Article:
Following his remarks, Ms. Mami Mizutori, Special Representative of the Secretary-General for Disaster Risk Reduction, presented the MCR2030 campaign that focuses its support on local governments for building resilient cities. She stated that the proximity of local governments to communities, especially the most vulnerable, makes them relevant to Disaster Risk Reduction. “Local governments know better than most that the same disasters affect people differently, and this is fundamental to a better understanding of risk as better plans and actions to address such risks,” she added. 

The intervention from Mr Ronald Jackson, Head of the UNDP’s Disaster Risk Reduction and Recovery for Building Resilience Team (DRT), and Mr. Esteban Leon, Head of UN-Habitat’s City Resilience Global Programme, highlighted the technical knowledge, experience and commitment of both agencies to support SIDS on building resilience. Together, they introduced the UNDP / UN-Habitat’s upcoming joint initiative ‘Integrated Urban Resilience in SIDS and Coastal Cities’ that will focus on advancing collaborative action for building urban resilience with contextualised data. It aims to augment local capacities and technical resources, strengthen urban governance for resilience, risk-informed national and city urban development planning and cross-learning for resilience benchmarking and evaluation of progress.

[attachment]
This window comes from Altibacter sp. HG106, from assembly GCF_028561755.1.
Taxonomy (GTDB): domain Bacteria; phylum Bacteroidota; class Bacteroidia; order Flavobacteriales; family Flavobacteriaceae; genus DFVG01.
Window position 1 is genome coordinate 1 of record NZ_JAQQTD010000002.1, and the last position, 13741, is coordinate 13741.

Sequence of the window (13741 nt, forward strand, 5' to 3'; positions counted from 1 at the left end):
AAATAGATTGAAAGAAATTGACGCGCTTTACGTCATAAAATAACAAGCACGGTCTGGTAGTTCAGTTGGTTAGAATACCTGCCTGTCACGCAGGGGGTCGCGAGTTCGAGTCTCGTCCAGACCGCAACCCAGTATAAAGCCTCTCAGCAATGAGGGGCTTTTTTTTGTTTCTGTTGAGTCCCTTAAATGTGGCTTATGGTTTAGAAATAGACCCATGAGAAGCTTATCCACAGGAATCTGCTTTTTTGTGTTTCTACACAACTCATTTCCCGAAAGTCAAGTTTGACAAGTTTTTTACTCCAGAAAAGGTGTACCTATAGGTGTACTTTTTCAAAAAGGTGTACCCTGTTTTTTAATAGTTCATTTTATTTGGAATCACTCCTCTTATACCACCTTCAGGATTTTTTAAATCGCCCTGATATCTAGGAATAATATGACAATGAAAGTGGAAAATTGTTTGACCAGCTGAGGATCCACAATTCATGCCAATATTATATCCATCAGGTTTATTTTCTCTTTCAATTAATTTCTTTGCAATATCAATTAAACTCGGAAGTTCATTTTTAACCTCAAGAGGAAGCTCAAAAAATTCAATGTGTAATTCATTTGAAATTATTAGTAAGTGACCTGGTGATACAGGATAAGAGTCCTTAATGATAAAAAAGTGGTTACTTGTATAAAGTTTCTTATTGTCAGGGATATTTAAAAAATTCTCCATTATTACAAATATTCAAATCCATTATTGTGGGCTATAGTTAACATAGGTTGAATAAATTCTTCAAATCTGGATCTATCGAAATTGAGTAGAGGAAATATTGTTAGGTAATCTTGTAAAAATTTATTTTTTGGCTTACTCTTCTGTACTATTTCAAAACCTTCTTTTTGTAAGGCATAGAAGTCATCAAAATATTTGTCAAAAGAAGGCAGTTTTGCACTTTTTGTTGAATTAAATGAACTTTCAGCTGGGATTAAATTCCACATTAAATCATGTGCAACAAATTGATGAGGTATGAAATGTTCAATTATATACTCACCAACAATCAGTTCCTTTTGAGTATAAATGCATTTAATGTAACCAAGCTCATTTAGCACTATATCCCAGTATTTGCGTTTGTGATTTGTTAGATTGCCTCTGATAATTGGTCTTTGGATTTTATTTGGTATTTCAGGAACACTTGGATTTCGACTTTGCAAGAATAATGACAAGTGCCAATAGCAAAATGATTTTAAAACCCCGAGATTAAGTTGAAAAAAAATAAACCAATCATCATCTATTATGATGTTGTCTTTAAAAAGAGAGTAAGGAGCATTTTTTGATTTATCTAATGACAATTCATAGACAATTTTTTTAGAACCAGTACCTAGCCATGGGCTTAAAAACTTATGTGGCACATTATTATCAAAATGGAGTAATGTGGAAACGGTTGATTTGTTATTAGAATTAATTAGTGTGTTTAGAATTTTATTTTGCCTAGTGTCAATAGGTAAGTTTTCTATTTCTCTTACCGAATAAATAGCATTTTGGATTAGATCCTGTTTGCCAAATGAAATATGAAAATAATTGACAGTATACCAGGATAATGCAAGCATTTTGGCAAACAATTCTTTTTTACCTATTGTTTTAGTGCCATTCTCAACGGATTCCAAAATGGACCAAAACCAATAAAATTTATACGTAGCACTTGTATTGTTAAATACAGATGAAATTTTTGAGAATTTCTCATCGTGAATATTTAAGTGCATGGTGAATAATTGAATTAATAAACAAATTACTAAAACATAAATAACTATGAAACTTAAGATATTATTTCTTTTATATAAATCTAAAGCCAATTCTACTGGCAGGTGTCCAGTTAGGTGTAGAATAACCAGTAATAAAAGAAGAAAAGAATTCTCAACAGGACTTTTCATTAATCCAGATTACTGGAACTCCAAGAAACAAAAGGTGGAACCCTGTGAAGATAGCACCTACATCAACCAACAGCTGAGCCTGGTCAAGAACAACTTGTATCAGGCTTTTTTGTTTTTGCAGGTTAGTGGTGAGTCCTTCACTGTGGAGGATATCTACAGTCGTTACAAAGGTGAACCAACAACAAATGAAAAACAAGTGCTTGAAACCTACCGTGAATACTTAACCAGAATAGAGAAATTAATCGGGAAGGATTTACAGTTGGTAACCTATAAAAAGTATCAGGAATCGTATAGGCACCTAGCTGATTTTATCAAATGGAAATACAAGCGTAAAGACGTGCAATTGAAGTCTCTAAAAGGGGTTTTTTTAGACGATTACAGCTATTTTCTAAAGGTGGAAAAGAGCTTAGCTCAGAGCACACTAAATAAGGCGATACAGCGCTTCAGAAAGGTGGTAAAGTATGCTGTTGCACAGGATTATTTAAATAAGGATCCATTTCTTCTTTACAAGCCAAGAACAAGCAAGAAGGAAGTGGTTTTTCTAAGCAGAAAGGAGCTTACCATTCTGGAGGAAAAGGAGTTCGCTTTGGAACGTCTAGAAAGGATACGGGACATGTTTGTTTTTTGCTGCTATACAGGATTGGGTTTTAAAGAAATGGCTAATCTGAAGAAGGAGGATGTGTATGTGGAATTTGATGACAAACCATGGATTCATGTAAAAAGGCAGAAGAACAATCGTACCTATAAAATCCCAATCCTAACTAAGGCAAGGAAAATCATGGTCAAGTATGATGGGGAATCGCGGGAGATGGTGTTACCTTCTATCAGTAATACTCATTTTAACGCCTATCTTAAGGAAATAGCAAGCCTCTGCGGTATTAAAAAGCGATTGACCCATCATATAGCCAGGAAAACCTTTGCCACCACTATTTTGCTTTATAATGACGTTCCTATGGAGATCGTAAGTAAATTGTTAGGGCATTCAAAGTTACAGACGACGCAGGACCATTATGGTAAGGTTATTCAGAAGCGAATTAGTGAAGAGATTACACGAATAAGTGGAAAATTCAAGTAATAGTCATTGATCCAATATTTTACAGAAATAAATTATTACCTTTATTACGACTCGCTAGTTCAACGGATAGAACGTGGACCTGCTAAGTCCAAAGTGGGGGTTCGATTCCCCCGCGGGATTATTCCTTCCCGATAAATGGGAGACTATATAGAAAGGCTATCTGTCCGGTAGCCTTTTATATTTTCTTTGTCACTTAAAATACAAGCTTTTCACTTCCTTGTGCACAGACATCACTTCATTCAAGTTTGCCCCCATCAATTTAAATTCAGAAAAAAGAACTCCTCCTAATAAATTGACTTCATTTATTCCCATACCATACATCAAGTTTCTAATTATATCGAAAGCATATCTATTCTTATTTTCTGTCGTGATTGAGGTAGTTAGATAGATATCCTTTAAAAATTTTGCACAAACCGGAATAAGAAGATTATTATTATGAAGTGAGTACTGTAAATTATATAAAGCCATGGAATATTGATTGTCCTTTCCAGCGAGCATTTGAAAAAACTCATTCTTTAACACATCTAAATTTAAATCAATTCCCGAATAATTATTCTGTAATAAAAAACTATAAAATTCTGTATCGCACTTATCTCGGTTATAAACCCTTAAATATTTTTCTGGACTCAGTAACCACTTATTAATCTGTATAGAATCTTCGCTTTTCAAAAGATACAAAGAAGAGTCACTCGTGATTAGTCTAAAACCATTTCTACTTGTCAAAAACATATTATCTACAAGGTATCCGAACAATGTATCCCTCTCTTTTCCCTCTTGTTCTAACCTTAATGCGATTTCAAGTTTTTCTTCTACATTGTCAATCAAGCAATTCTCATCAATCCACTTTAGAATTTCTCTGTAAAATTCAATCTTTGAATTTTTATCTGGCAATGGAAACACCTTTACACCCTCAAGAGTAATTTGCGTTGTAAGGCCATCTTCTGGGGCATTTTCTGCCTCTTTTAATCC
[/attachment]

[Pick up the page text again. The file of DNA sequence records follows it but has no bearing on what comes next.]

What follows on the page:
The roundtable discussion with high-level officials from SIDS and invited guests was preceded by Ms. Emilia Saiz, Secretary-General of UCLG. During the discussion, each representative shared their respective challenges, responses and policies related to resilience-building.

The overarching conclusion of the event is that by working together, we can build a world where all towns, villages and cities are resilient and sustainable – leaving no one and no place behind.

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The video recording of the Roundtable on Urban Resilience in SIDS is available on United Nations TV.

More pictures of the event taken by UN-Habitat/Joels Sheakoski LLC are available click here.